Source: AP Photo/Alastair Grant, File.
By Rebecca Downs
In South Africa, where the omicron variant was first announced last Friday, there has been an uptick in children who have been hospitalized with COVID-19. As Alexander Winning reported on Saturday for Reuters, South African officials have said they are “are comforted by clinicians’ reports that the children have mild disease.” That’s according to Ntsakisi Maluleke, a public health specialist in the Gauteng province that includes Tshwane and Johannesburg.
Winning also explained that the data is not all available yet to suggest the link between the omicron variant being a greater risk for children. As he wrote:
A large number of infants admitted with COVID-19 last month in Tshwane, the metropolitan area that includes the capital Pretoria, raised concerns that the newly identified Omicron could pose greater risks for young children than other variants.
Scientists have yet to confirm any link and have cautioned that other factors could be at play.
Since only a small percentage of South Africa’s positive COVID-19 tests are sent for genomic sequencing, officials do not yet know which variants the children admitted to hospital have been infected with.
What precautions doctors are taking may be out of an abundance of caution:
Maluleke said healthcare workers could be acting out of an abundance of caution. “They would rather have a child under care for a day or two than having a child at home and complicating, … but we really need to wait for the evidence,” she said.
She said many COVID-19 patients in Gauteng were reporting “non-specific” flu-like symptoms like a scratchy throat. But she urged parents and pregnant women, another cohort that has seen more hospital admissions recently, not to take flu-like symptoms lightly and to get tested in case intervention is needed further down the line.
This is where Maluleke’s recommendation for how the “public needs to be less fearful but vigilant” comes in. She also indicated that Gauteng’s bed capacity detected to COVID was only about 13 percent.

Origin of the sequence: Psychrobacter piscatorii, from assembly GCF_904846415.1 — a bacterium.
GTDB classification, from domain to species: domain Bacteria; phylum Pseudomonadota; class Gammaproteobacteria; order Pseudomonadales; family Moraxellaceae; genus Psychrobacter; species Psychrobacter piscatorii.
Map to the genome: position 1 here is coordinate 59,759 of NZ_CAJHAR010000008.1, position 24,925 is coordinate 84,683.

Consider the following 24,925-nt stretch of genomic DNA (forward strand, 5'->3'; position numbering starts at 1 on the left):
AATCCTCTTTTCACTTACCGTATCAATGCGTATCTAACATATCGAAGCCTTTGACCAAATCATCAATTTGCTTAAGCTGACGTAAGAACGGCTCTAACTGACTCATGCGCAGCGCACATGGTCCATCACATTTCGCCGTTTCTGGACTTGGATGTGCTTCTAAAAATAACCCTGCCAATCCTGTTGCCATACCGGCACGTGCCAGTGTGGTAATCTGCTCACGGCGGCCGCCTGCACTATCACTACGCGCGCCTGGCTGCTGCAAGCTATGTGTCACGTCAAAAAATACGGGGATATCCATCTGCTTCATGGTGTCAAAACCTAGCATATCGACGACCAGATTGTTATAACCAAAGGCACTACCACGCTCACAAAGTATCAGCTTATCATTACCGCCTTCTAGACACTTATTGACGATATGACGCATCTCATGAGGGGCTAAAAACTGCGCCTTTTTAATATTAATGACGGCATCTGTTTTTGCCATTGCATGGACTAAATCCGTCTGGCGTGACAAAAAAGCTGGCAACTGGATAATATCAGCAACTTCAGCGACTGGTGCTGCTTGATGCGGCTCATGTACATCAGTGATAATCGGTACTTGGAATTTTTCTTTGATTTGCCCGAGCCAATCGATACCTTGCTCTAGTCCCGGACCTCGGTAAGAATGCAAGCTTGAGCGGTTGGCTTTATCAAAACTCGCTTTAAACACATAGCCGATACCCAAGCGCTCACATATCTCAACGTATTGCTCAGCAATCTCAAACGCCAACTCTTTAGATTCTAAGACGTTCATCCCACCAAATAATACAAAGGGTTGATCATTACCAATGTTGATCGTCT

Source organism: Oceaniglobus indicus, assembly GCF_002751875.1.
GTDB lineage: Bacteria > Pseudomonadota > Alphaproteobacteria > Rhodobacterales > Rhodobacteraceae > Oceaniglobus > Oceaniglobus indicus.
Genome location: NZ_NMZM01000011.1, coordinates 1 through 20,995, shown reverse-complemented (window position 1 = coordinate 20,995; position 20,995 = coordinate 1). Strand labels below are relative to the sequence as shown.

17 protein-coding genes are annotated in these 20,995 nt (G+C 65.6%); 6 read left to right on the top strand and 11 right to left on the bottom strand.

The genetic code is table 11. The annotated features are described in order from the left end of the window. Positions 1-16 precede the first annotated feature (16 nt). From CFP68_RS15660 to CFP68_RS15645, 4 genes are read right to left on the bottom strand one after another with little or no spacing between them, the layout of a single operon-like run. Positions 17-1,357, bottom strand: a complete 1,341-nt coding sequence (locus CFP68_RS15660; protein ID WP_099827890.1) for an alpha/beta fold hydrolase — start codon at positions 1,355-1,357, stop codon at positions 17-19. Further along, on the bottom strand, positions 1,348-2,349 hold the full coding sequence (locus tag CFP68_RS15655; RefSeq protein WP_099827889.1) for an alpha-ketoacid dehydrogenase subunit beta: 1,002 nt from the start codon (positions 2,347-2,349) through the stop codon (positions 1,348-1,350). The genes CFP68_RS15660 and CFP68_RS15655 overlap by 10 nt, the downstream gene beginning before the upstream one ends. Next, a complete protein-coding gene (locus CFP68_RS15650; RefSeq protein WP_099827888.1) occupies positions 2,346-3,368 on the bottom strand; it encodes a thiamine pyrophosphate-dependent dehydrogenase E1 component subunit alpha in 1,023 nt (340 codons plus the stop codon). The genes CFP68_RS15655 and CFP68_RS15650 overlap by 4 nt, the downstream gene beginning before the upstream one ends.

Further down in Winning’s report, but a crucial point to highlight, is mention of an official article from the South African Medical Research Council, to do with “Tshwane District Omicron Variant Patient Profile – Early Features.”
The article explains that a majority of hospital admissions are “incidental COVID admissions,” meaning they were admitted for something else. These admissions are also not oxygen independent.
From that article:
The main observation that we have made over the last two weeks is that the majority of patients in the COVID wards have not been oxygen dependent. SARS-CoV-2 has been an incidental finding in patients that were admitted to the hospital for another medical, surgical or obstetric reason.
A snapshot of 42 patients in the ward on 2 December 2021 reveals that 29 (70%) are not oxygen dependent. These patients are saturating well on room air and do not present with any respiratory symptoms. These are the patients that we would call ‘incidental COVID admissions’, having had another medical or surgical reason for admission. Thirteen (13) patients are dependent on supplemental oxygen of which nine (21%) have a diagnosis of COVID-19 pneumonia based on a combination of symptoms, clinical signs, CXR and inflammatory markers. All are being prescribed steroids as the mainstay of therapy. The remaining 4 patients are on oxygen for other medical reasons (2 previously on home oxygen, 1 in heart failure and 1 with a confirmed diagnosis of Pneumocystis Pneumonia).